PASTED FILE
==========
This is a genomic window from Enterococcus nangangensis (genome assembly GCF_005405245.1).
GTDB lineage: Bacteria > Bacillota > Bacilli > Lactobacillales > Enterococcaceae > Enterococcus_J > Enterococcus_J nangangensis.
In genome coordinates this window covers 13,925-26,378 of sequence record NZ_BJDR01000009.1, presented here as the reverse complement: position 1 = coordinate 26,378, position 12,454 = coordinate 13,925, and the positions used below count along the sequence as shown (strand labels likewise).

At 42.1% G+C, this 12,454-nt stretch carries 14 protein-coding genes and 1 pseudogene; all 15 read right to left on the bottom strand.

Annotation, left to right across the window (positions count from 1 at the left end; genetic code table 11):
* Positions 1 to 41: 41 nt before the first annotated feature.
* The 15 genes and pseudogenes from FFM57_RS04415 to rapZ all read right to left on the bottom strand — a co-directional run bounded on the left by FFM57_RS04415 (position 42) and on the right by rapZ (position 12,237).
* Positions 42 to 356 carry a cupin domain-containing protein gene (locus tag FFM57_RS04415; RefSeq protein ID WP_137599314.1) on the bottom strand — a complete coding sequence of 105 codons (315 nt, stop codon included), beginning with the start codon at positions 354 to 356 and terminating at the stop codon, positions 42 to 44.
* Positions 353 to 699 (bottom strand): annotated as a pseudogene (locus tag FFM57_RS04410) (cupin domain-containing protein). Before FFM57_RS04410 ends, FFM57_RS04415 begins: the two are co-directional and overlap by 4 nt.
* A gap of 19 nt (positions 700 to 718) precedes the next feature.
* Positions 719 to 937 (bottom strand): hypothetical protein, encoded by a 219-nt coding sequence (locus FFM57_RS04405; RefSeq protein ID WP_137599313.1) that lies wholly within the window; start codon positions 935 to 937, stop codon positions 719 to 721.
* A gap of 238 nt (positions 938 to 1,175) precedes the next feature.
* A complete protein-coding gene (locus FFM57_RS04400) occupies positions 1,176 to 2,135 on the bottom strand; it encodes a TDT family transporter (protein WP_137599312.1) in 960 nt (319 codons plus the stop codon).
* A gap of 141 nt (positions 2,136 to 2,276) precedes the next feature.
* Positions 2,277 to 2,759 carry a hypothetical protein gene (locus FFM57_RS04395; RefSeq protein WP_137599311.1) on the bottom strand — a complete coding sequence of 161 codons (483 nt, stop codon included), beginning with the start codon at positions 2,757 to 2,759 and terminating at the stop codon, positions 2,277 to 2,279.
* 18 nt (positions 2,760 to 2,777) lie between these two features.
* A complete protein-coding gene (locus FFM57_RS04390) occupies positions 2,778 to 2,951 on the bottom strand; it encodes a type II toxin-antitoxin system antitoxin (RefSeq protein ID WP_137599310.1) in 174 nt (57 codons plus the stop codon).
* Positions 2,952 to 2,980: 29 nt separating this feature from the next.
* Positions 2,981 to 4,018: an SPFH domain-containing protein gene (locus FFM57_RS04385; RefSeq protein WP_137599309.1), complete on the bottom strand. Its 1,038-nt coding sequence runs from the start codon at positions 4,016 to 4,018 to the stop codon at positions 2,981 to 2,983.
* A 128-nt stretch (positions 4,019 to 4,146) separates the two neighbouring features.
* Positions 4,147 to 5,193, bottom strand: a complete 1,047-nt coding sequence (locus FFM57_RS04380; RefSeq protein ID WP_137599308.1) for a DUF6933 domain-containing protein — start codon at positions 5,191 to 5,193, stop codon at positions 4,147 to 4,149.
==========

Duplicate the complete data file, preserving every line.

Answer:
This is a genomic window from Enterococcus nangangensis (genome assembly GCF_005405245.1).
GTDB lineage: Bacteria > Bacillota > Bacilli > Lactobacillales > Enterococcaceae > Enterococcus_J > Enterococcus_J nangangensis.
In genome coordinates this window covers 13,925-26,378 of sequence record NZ_BJDR01000009.1, presented here as the reverse complement: position 1 = coordinate 26,378, position 12,454 = coordinate 13,925, and the positions used below count along the sequence as shown (strand labels likewise).

At 42.1% G+C, this 12,454-nt stretch carries 14 protein-coding genes and 1 pseudogene; all 15 read right to left on the bottom strand.

Annotation, left to right across the window (positions count from 1 at the left end; genetic code table 11):
* Positions 1 to 41: 41 nt before the first annotated feature.
* The 15 genes and pseudogenes from FFM57_RS04415 to rapZ all read right to left on the bottom strand — a co-directional run bounded on the left by FFM57_RS04415 (position 42) and on the right by rapZ (position 12,237).
* Positions 42 to 356 carry a cupin domain-containing protein gene (locus tag FFM57_RS04415; RefSeq protein ID WP_137599314.1) on the bottom strand — a complete coding sequence of 105 codons (315 nt, stop codon included), beginning with the start codon at positions 354 to 356 and terminating at the stop codon, positions 42 to 44.
* Positions 353 to 699 (bottom strand): annotated as a pseudogene (locus tag FFM57_RS04410) (cupin domain-containing protein). Before FFM57_RS04410 ends, FFM57_RS04415 begins: the two are co-directional and overlap by 4 nt.
* A gap of 19 nt (positions 700 to 718) precedes the next feature.
* Positions 719 to 937 (bottom strand): hypothetical protein, encoded by a 219-nt coding sequence (locus FFM57_RS04405; RefSeq protein ID WP_137599313.1) that lies wholly within the window; start codon positions 935 to 937, stop codon positions 719 to 721.
* A gap of 238 nt (positions 938 to 1,175) precedes the next feature.
* A complete protein-coding gene (locus FFM57_RS04400) occupies positions 1,176 to 2,135 on the bottom strand; it encodes a TDT family transporter (protein WP_137599312.1) in 960 nt (319 codons plus the stop codon).
* A gap of 141 nt (positions 2,136 to 2,276) precedes the next feature.
* Positions 2,277 to 2,759 carry a hypothetical protein gene (locus FFM57_RS04395; RefSeq protein WP_137599311.1) on the bottom strand — a complete coding sequence of 161 codons (483 nt, stop codon included), beginning with the start codon at positions 2,757 to 2,759 and terminating at the stop codon, positions 2,277 to 2,279.
* 18 nt (positions 2,760 to 2,777) lie between these two features.
* A complete protein-coding gene (locus FFM57_RS04390) occupies positions 2,778 to 2,951 on the bottom strand; it encodes a type II toxin-antitoxin system antitoxin (RefSeq protein ID WP_137599310.1) in 174 nt (57 codons plus the stop codon).
* Positions 2,952 to 2,980: 29 nt separating this feature from the next.
* Positions 2,981 to 4,018: an SPFH domain-containing protein gene (locus FFM57_RS04385; RefSeq protein WP_137599309.1), complete on the bottom strand. Its 1,038-nt coding sequence runs from the start codon at positions 4,016 to 4,018 to the stop codon at positions 2,981 to 2,983.
* A 128-nt stretch (positions 4,019 to 4,146) separates the two neighbouring features.
* Positions 4,147 to 5,193, bottom strand: a complete 1,047-nt coding sequence (locus FFM57_RS04380; RefSeq protein ID WP_137599308.1) for a DUF6933 domain-containing protein — start codon at positions 5,191 to 5,193, stop codon at positions 4,147 to 4,149.